Deputies offer draft bill on humanising criminal procedural legislation
The President of Belarus, Alexander Lukashenko, believes it is important to take state measures to emancipate business initiative in Belarus, under conditions of objective business risk. The Head of State made the announcement at a recent session to discuss further improvements to criminal law and criminal procedural law
By Vasily Kharitonov
With this aim a draft law has been prepared ‘On Introducing Amendments and Additions to the Criminal Code, the Criminal Procedure Code, the Administrative Offences Code, and the Execution Procedures Code of the Republic of Belarus’.
Prepared upon the instruction of the President, the document is the most important bill developed in recent years, aiming to liberalise and humanise criminal law and criminal procedural legislation.
The bill contains serious innovations, including the legalisation of certain conditions of business risk, a pre-trial collaboration agreement and the introduction of criminal law redress. Moreover, the draft law decriminalises definite individual actions posing no threat to the public and contains other essential changes in this sphere. There are plans to adjust several articles of the Criminal Code in favour of softer punishments and to optimise punishment periods, while introducing alternative kinds of answerability.
The President stressed, “Undoubtedly, the decision to go through with these norms should be thoroughly discussed.” He pointed out that it is necessary to look carefully at the consequences of the suggested measures and to clearly envisage the mechanism for their practical implementation, saying, “We should be absolutely confident that the optimisation of criminal law instruments, as envisaged by the draft, will not lead to impunity for those who have committed actions posing danger to the state, society or our citizens.”
The President remarked that criminal prosecution bodies should have a set of instruments to fight corruption and other crimes, sufficient to make punishment inevitable. He added, “On the other hand, measures should truly emancipate business initiatives, under conditions of objective entrepreneurial risk. Criminal law should not intimidate economic entities acting strictly within the law and in no way related to criminals.”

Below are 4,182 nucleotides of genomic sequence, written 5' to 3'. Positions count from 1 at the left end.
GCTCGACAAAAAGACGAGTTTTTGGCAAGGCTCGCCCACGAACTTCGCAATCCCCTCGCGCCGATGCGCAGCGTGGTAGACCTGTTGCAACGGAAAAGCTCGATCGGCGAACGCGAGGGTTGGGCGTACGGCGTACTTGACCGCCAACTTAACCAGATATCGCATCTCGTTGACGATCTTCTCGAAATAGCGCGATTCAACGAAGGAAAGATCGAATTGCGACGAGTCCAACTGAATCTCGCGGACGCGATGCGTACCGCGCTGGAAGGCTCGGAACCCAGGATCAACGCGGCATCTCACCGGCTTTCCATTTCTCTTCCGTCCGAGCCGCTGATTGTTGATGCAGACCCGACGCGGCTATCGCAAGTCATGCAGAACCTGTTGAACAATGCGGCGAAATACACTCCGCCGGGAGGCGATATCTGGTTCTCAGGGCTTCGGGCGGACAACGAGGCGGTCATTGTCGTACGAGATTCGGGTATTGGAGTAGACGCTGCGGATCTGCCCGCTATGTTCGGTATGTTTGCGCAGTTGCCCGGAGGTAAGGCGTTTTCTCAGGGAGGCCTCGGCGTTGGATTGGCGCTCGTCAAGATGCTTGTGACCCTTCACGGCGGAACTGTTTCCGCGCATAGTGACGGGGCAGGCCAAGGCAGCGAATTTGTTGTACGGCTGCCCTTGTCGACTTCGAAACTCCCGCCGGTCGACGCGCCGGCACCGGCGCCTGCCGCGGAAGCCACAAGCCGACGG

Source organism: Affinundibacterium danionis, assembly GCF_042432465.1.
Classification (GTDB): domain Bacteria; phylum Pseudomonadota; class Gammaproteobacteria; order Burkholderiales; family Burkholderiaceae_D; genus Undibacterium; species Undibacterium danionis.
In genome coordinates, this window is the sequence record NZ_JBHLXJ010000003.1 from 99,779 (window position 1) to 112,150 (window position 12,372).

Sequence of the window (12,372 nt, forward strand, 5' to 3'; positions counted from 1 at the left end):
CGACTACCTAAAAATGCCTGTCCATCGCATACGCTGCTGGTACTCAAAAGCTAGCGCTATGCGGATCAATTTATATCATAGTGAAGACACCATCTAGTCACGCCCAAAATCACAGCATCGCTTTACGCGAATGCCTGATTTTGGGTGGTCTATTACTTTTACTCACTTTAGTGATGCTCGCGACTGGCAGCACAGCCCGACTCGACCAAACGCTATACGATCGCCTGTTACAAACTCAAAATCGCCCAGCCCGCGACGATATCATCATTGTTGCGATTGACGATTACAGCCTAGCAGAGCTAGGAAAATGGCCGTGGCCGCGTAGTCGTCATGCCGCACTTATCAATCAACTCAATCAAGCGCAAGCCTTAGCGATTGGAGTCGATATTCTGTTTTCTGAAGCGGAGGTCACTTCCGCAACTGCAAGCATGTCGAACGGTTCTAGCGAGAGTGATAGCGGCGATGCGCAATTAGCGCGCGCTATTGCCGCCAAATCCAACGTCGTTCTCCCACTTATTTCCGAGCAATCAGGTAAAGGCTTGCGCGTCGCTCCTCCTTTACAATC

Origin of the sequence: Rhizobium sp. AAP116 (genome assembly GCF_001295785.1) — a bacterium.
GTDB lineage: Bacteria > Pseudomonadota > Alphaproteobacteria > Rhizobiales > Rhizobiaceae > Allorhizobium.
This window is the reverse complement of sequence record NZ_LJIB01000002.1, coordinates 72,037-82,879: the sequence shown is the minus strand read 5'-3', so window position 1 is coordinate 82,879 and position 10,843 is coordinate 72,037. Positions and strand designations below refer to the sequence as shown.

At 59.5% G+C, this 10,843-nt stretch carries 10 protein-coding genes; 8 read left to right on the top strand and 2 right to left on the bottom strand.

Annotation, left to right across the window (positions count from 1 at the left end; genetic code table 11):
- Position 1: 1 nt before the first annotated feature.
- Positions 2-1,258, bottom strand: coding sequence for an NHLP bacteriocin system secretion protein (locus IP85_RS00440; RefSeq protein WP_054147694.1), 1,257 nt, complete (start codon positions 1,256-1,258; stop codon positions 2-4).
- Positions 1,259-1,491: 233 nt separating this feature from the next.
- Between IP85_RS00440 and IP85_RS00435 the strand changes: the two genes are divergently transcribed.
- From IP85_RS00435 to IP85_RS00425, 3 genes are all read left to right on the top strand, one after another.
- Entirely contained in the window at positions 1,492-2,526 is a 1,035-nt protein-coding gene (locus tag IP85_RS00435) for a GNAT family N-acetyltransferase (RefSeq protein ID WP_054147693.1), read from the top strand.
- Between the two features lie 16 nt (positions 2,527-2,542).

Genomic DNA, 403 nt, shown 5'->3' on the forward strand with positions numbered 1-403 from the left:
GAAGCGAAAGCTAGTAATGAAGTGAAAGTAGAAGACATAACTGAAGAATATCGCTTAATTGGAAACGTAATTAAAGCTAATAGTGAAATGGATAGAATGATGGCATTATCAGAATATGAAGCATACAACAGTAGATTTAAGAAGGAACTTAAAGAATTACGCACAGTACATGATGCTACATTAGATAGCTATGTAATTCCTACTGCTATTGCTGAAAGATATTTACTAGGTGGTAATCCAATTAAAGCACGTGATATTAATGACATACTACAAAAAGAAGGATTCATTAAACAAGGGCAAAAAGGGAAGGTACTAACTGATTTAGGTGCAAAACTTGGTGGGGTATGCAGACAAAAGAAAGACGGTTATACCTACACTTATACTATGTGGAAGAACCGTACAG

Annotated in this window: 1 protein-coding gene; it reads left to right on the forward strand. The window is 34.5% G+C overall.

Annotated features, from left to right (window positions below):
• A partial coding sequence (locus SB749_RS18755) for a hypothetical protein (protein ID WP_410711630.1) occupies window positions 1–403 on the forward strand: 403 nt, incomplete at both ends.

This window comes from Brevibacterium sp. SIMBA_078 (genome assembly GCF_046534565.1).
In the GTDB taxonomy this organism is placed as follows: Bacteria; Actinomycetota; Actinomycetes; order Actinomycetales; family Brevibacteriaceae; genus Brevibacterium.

Mr. Lukashenko underlined, “It’s vital for us to make a precise decision meeting the interests of society and our country. Any amendments to the law, legal acts and legislation as a whole should be purposeful. We cannot do without these measures but should base our decisions exclusively on real life situations. We must not act too hastily, as we must consider the society in which we live and in which the state is developing. The interests of the state and our people should be at the heart of any change, reform or innovation.”
During the session, juridical circles were divided on several issues: in particular, the pre-trial collaboration agreement. The developers of the document suggest introducing the notions of economic and business risk but it’s important to achieve a balance here, to rule out official crimes and corruption. Several articles within the bill envisage fines instead of imprisonment and specify conditions for pledges. The innovations should allow courts to take a more flexible approach to punishment, judging suitable consequences for each case individually.
The draft law will be submitted to Parliament for discussion with representatives of juridical circles.